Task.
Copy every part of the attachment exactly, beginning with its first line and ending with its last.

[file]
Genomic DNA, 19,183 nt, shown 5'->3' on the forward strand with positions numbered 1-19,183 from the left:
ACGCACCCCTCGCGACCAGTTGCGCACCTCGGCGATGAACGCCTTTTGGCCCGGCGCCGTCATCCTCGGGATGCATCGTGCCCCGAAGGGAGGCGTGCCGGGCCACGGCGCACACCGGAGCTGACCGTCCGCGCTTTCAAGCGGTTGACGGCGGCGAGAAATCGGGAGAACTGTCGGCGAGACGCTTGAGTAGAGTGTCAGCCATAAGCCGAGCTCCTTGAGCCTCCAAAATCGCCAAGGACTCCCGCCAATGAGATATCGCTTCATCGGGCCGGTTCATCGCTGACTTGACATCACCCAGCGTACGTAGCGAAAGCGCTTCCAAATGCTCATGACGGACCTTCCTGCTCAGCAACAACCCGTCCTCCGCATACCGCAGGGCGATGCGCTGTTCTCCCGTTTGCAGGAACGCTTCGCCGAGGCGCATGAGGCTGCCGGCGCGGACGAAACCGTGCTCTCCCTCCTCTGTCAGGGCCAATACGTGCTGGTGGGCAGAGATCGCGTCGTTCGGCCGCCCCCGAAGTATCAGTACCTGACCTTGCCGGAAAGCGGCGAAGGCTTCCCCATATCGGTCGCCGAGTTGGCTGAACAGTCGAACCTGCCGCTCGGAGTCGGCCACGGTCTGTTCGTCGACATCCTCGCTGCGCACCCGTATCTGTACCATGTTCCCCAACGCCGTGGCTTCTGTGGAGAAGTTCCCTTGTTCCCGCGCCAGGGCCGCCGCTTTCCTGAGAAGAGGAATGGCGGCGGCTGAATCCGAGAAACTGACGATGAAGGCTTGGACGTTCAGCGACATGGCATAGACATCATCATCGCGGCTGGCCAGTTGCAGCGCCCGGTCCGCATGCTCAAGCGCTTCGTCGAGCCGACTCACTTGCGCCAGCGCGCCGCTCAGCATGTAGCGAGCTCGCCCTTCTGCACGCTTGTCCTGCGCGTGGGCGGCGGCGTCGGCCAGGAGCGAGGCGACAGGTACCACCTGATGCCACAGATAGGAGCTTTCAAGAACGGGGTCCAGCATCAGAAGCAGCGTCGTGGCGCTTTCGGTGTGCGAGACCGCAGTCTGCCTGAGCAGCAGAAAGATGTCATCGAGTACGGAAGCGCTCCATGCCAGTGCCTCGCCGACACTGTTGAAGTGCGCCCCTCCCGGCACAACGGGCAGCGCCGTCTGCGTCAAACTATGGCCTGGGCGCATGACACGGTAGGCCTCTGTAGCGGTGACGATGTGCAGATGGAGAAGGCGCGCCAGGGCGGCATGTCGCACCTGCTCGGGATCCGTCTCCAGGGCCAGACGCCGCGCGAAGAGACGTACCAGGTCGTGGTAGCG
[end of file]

Genomic DNA, 19,183 nt, shown 5'->3' on the forward strand with positions numbered 1-19,183 from the left:
ACGCACCCCTCGCGACCAGTTGCGCACCTCGGCGATGAACGCCTTTTGGCCCGGCGCCGTCATCCTCGGGATGCATCGTGCCCCGAAGGGAGGCGTGCCGGGCCACGGCGCACACCGGAGCTGACCGTCCGCGCTTTCAAGCGGTTGACGGCGGCGAGAAATCGGGAGAACTGTCGGCGAGACGCTTGAGTAGAGTGTCAGCCATAAGCCGAGCTCCTTGAGCCTCCAAAATCGCCAAGGACTCCCGCCAATGAGATATCGCTTCATCGGGCCGGTTCATCGCTGACTTGACATCACCCAGCGTACGTAGCGAAAGCGCTTCCAAATGCTCATGACGGACCTTCCTGCTCAGCAACAACCCGTCCTCCGCATACCGCAGGGCGATGCGCTGTTCTCCCGTTTGCAGGAACGCTTCGCCGAGGCGCATGAGGCTGCCGGCGCGGACGAAACCGTGCTCTCCCTCCTCTGTCAGGGCCAATACGTGCTGGTGGGCAGAGATCGCGTCGTTCGGCCGCCCCCGAAGTATCAGTACCTGACCTTGCCGGAAAGCGGCGAAGGCTTCCCCATATCGGTCGCCGAGTTGGCTGAACAGTCGAACCTGCCGCTCGGAGTCGGCCACGGTCTGTTCGTCGACATCCTCGCTGCGCACCCGTATCTGTACCATGTTCCCCAACGCCGTGGCTTCTGTGGAGAAGTTCCCTTGTTCCCGCGCCAGGGCCGCCGCTTTCCTGAGAAGAGGAATGGCGGCGGCTGAATCCGAGAAACTGACGATGAAGGCTTGGACGTTCAGCGACATGGCATAGACATCATCATCGCGGCTGGCCAGTTGCAGCGCCCGGTCCGCATGCTCAAGCGCTTCGTCGAGCCGACTCACTTGCGCCAGCGCGCCGCTCAGCATGTAGCGAGCTCGCCCTTCTGCACGCTTGTCCTGCGCGTGGGCGGCGGCGTCGGCCAGGAGCGAGGCGACAGGTACCACCTGATGCCACAGATAGGAGCTTTCAAGAACGGGGTCCAGCATCAGAAGCAGCGTCGTGGCGCTTTCGGTGTGCGAGACCGCAGTCTGCCTGAGCAGCAGAAAGATGTCATCGAGTACGGAAGCGCTCCATGCCAGTGCCTCGCCGACACTGTTGAAGTGCGCCCCTCCCGGCACAACGGGCAGCGCCGTCTGCGTCAAACTATGGCCTGGGCGCATGACACGGTAGGCCTCTGTAGCGGTGACGATGTGCAGATGGAGAAGGCGCGCCAGGGCGGCATGTCGCACCTGCTCGGGATCCGTCTCCAGGGCCAGACGCCGCGCGAAGAGACGTACCAGGTCGTGGTAGCG